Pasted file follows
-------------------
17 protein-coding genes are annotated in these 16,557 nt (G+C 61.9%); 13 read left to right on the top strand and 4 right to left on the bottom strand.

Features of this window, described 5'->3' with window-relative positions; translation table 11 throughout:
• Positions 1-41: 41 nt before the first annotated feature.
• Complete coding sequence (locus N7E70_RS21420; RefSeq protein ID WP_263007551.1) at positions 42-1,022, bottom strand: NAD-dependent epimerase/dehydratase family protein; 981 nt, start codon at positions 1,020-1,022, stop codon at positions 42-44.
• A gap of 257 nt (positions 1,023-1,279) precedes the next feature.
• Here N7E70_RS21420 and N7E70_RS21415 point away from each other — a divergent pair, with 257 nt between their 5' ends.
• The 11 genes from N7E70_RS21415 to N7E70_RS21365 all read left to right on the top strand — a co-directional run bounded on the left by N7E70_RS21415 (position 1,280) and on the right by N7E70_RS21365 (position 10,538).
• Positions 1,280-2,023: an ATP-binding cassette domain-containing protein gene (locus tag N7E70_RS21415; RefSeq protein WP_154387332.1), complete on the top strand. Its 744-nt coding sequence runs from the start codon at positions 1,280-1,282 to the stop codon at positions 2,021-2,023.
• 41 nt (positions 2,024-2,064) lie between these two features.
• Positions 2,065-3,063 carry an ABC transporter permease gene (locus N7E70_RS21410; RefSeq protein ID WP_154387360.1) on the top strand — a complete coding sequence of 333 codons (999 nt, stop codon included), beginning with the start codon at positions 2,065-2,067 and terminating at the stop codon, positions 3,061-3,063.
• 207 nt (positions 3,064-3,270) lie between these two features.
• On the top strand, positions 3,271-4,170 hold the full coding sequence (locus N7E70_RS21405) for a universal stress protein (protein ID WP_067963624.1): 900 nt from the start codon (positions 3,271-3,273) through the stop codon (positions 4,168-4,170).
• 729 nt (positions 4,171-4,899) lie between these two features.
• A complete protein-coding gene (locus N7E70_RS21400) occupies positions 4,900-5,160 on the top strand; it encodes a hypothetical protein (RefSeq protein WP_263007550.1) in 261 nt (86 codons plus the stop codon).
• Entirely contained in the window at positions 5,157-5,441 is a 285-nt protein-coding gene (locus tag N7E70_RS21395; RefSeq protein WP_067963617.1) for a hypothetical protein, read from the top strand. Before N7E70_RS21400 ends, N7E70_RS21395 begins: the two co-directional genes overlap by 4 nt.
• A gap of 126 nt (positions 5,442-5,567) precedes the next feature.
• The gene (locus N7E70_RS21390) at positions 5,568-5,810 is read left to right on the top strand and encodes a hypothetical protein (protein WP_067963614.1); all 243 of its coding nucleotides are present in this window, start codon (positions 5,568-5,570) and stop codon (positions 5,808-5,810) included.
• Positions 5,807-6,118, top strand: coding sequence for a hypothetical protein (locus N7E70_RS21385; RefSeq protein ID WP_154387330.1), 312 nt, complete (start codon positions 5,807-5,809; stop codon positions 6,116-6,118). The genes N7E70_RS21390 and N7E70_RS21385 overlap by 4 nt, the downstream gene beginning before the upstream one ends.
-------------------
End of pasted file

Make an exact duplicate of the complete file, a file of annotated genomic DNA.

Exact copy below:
17 protein-coding genes are annotated in these 16,557 nt (G+C 61.9%); 13 read left to right on the top strand and 4 right to left on the bottom strand.

Features of this window, described 5'->3' with window-relative positions; translation table 11 throughout:
• Positions 1-41: 41 nt before the first annotated feature.
• Complete coding sequence (locus N7E70_RS21420; RefSeq protein ID WP_263007551.1) at positions 42-1,022, bottom strand: NAD-dependent epimerase/dehydratase family protein; 981 nt, start codon at positions 1,020-1,022, stop codon at positions 42-44.
• A gap of 257 nt (positions 1,023-1,279) precedes the next feature.
• Here N7E70_RS21420 and N7E70_RS21415 point away from each other — a divergent pair, with 257 nt between their 5' ends.
• The 11 genes from N7E70_RS21415 to N7E70_RS21365 all read left to right on the top strand — a co-directional run bounded on the left by N7E70_RS21415 (position 1,280) and on the right by N7E70_RS21365 (position 10,538).
• Positions 1,280-2,023: an ATP-binding cassette domain-containing protein gene (locus tag N7E70_RS21415; RefSeq protein WP_154387332.1), complete on the top strand. Its 744-nt coding sequence runs from the start codon at positions 1,280-1,282 to the stop codon at positions 2,021-2,023.
• 41 nt (positions 2,024-2,064) lie between these two features.
• Positions 2,065-3,063 carry an ABC transporter permease gene (locus N7E70_RS21410; RefSeq protein ID WP_154387360.1) on the top strand — a complete coding sequence of 333 codons (999 nt, stop codon included), beginning with the start codon at positions 2,065-2,067 and terminating at the stop codon, positions 3,061-3,063.
• 207 nt (positions 3,064-3,270) lie between these two features.
• On the top strand, positions 3,271-4,170 hold the full coding sequence (locus N7E70_RS21405) for a universal stress protein (protein ID WP_067963624.1): 900 nt from the start codon (positions 3,271-3,273) through the stop codon (positions 4,168-4,170).
• 729 nt (positions 4,171-4,899) lie between these two features.
• A complete protein-coding gene (locus N7E70_RS21400) occupies positions 4,900-5,160 on the top strand; it encodes a hypothetical protein (RefSeq protein WP_263007550.1) in 261 nt (86 codons plus the stop codon).
• Entirely contained in the window at positions 5,157-5,441 is a 285-nt protein-coding gene (locus tag N7E70_RS21395; RefSeq protein WP_067963617.1) for a hypothetical protein, read from the top strand. Before N7E70_RS21400 ends, N7E70_RS21395 begins: the two co-directional genes overlap by 4 nt.
• A gap of 126 nt (positions 5,442-5,567) precedes the next feature.
• The gene (locus N7E70_RS21390) at positions 5,568-5,810 is read left to right on the top strand and encodes a hypothetical protein (protein WP_067963614.1); all 243 of its coding nucleotides are present in this window, start codon (positions 5,568-5,570) and stop codon (positions 5,808-5,810) included.
• Positions 5,807-6,118, top strand: coding sequence for a hypothetical protein (locus N7E70_RS21385; RefSeq protein ID WP_154387330.1), 312 nt, complete (start codon positions 5,807-5,809; stop codon positions 6,116-6,118). The genes N7E70_RS21390 and N7E70_RS21385 overlap by 4 nt, the downstream gene beginning before the upstream one ends.